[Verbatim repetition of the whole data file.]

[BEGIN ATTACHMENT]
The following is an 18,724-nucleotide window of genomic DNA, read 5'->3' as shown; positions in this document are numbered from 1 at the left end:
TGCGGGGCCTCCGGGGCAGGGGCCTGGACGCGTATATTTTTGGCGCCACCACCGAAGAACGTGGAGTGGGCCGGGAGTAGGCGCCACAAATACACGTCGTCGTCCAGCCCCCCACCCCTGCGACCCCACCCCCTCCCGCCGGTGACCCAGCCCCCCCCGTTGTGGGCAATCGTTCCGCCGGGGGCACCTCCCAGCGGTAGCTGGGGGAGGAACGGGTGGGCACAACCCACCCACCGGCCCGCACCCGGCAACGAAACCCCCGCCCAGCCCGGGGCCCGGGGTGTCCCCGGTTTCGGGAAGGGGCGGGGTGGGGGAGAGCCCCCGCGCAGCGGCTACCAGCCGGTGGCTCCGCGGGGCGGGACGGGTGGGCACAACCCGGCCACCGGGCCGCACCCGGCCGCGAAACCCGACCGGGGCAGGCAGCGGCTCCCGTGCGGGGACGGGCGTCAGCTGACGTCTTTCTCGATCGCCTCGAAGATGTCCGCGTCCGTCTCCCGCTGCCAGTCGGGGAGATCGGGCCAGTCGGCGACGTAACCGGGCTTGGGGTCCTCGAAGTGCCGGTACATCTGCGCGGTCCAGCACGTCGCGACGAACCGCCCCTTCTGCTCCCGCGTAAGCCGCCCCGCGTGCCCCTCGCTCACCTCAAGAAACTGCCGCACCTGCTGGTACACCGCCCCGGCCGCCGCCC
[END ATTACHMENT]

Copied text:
The following is an 18,724-nucleotide window of genomic DNA, read 5'->3' as shown; positions in this document are numbered from 1 at the left end:
TGCGGGGCCTCCGGGGCAGGGGCCTGGACGCGTATATTTTTGGCGCCACCACCGAAGAACGTGGAGTGGGCCGGGAGTAGGCGCCACAAATACACGTCGTCGTCCAGCCCCCCACCCCTGCGACCCCACCCCCTCCCGCCGGTGACCCAGCCCCCCCCGTTGTGGGCAATCGTTCCGCCGGGGGCACCTCCCAGCGGTAGCTGGGGGAGGAACGGGTGGGCACAACCCACCCACCGGCCCGCACCCGGCAACGAAACCCCCGCCCAGCCCGGGGCCCGGGGTGTCCCCGGTTTCGGGAAGGGGCGGGGTGGGGGAGAGCCCCCGCGCAGCGGCTACCAGCCGGTGGCTCCGCGGGGCGGGACGGGTGGGCACAACCCGGCCACCGGGCCGCACCCGGCCGCGAAACCCGACCGGGGCAGGCAGCGGCTCCCGTGCGGGGACGGGCGTCAGCTGACGTCTTTCTCGATCGCCTCGAAGATGTCCGCGTCCGTCTCCCGCTGCCAGTCGGGGAGATCGGGCCAGTCGGCGACGTAACCGGGCTTGGGGTCCTCGAAGTGCCGGTACATCTGCGCGGTCCAGCACGTCGCGACGAACCGCCCCTTCTGCTCCCGCGTAAGCCGCCCCGCGTGCCCCTCGCTCACCTCAAGAAACTGCCGCACCTGCTGGTACACCGCCCCGGCCGCCGCCC